It’s fair to say that ‘self-expression’ through body art such as tattooing and facial piercings is on the increase. But is it fair that employers can have policies regarding appearance, that ban visible tattoos or facial piercings, or that allow discretion not to hire somebody on the basis of their ink and piercing choices?
Generally, yes. Your employees represent your business and it is reasonable to expect that certain standards of appearance should apply, particularly in line with your organisation’s reputation and standing within the community.
There is no law that prevents an employer from insisting that visible tattoos or piercings be covered during working hours or from implementing a no-tattoo policy on hiring, provided important issues are considered.
Employers have responsibilities to their employees and should be familiar with the various workplace laws introduced to assist with good recruitment and employment practices and to avoid potential workplace disputes.
What laws must employers consider?
Employers must ensure that employees and potential employees are not unfairly treated. These obligations arise during the recruitment process, should be reflected in terms and conditions of employment, and continue throughout the work relationship such as when opportunities for training and advancement arise.
Most employer / employee relationships are covered by the Fair Work Act 2009 (Cth)
), which sets out minimum standards of employment and provides protection to employees against unfair dismissal. The Act prohibits harsh, unjust or unreasonable treatment in the workplace.
In addition, Commonwealth and State legislation promote equality within the workplace and deal with discrimination on grounds of race, gender, sexual preference, age, physical or mental disability, marital status, family or carer’s responsibilities, pregnancy, religion, political opinion, ethnicity, national extraction or social origin. Discrimination will occur if a person or group of people are treated less favourably within the workplace on the basis of any of these factors.
Implementing a dress code policy
Policies may appear neutral in that they do not directly discriminate on the above grounds. They may however inadvertently disadvantage certain people because of a personal attribute linked to these factors. For example, refusing to employ a Maori applicant who has culturally significant tattoos, on the basis of no-tattoo policy may be unreasonable and constitute discrimination. The ‘reasonableness’ of the policy might be considered in terms of the type of job to be performed, for example, whether customer contact is required.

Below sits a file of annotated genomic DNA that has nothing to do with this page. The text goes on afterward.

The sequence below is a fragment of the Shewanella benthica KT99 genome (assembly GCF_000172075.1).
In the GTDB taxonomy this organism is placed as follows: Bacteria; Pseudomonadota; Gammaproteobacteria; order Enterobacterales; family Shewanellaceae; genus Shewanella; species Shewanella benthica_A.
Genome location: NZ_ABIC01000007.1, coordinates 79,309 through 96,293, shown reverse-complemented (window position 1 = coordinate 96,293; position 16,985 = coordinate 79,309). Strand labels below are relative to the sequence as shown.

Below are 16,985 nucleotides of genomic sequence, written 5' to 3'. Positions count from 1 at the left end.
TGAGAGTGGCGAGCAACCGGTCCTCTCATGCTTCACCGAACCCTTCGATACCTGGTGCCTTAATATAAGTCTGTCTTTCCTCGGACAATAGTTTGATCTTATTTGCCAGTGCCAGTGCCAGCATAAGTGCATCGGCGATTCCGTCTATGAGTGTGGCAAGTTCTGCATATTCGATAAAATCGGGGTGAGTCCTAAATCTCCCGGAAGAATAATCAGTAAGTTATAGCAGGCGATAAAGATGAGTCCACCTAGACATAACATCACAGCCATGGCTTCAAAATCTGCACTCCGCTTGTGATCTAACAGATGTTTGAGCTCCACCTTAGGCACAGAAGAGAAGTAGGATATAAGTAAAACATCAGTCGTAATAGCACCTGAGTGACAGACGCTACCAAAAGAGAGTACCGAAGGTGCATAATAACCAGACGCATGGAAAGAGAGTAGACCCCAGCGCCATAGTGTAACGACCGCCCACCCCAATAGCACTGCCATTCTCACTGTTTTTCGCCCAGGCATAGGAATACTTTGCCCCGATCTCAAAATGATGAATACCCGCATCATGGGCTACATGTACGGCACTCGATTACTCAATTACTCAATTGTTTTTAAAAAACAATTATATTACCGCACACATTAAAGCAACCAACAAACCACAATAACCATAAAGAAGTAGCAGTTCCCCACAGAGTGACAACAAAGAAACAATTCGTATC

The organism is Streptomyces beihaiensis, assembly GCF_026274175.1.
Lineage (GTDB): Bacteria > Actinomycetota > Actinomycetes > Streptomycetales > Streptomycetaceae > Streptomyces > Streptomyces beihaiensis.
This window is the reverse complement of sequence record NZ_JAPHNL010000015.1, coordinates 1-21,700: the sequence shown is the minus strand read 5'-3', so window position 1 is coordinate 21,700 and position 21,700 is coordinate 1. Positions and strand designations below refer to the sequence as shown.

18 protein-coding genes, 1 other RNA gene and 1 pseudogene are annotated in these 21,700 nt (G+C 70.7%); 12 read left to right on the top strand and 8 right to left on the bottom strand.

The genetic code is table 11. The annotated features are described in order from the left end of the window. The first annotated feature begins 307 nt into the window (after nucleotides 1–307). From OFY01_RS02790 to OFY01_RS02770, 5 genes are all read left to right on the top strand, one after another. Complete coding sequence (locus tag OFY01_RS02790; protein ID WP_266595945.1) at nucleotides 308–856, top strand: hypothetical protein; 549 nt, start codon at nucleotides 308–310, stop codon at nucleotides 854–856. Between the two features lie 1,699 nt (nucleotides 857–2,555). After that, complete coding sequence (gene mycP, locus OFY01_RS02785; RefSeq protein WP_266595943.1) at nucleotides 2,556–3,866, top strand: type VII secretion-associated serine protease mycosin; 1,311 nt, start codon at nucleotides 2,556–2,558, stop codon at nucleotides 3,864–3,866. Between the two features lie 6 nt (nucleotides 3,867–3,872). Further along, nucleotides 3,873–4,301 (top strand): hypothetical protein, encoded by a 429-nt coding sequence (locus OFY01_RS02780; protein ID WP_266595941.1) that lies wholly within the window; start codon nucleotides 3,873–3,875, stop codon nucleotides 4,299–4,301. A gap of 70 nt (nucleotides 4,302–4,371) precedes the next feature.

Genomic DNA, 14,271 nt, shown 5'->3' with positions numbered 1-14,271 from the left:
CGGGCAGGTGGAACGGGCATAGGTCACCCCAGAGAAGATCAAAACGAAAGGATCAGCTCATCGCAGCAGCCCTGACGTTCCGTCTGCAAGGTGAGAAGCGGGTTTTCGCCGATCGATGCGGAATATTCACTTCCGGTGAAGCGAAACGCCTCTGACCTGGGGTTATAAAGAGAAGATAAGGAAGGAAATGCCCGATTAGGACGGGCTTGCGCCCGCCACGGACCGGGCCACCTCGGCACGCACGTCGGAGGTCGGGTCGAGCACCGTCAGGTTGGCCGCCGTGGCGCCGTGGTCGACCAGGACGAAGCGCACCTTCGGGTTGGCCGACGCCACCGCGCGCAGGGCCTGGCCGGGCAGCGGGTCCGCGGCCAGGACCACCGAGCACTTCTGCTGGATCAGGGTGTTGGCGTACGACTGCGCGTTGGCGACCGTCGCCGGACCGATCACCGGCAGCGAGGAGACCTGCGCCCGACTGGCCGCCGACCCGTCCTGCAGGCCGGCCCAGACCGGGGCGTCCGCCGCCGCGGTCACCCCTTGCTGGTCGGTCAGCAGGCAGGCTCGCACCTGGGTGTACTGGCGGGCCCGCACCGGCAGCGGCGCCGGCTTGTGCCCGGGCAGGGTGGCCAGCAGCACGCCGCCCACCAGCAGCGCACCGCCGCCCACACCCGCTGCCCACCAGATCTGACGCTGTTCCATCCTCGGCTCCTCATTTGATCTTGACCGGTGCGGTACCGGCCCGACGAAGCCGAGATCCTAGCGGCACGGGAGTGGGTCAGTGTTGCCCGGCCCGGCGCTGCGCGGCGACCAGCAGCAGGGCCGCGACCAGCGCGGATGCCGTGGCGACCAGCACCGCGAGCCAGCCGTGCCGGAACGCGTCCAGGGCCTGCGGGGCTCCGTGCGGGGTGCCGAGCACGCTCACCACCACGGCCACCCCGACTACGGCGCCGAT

Workplace policies should be reasonable in the circumstances and should be implemented in a manner that protects an employee from treatment that might be considered harsh or unjust. For example, implementing a policy after a tattooed employee is hired, that retrospectively bans tattoos (and where no previous notice or concerns had been raised) may be considered unfair or unreasonable.
Employers should also ensure that employees are aware of policies and are provided with written copies. Terminating an employee for having a tattoo or not covering a tattoo in circumstances where he or she did not know of the existence of a tattoo policy may be grounds for unfair dismissal.
In Dapto Leagues Club Ltd v A  FWC 7953
, the Club’s enterprise agreement specifically stated that workplace policies did not form part of the agreement, and as a result, the Fair Work Commission found that it had no jurisdiction to hear a dispute concerning a policy banning visible tattoos and lip piercings.
The comments made in the Tribunal’s reasons however alert us to the potential risk that a dress code policy made retrospectively may indirectly discriminate against certain employees.
The employee in question wore a lip ring which she had for several months prior to the Club implementing a new policy that required her to remove the lip ring during working hours. The policy, however, did not require those existing employees with visible tattoos to have them removed nor would they be subject to disciplinary action for failing to do so. Whilst this latter part of the policy was considered ‘sensible and realistic’ the Tribunal considered that there may be ‘a hint of discrimination’ given that the female employee (whose lip piercing was also pre-existing) had been requested to remove it.
These comments remind us of the importance of taking a reasonable approach to implementing and enforcing workplace policies.
Clear workplace policies are fundamental in ensuring that your employees know what is expected of them in terms of acceptable presentation in the workplace.
A well-drafted policy, as well as a reasonable approach to implementing and enforcing the policy, are essential to minimise the likelihood of an unexpected discrimination claim.
If you would like assistance with drafting a workplace policy, or require advice regarding the enforcement of an existing workplace policy or any other employment matter, please contact us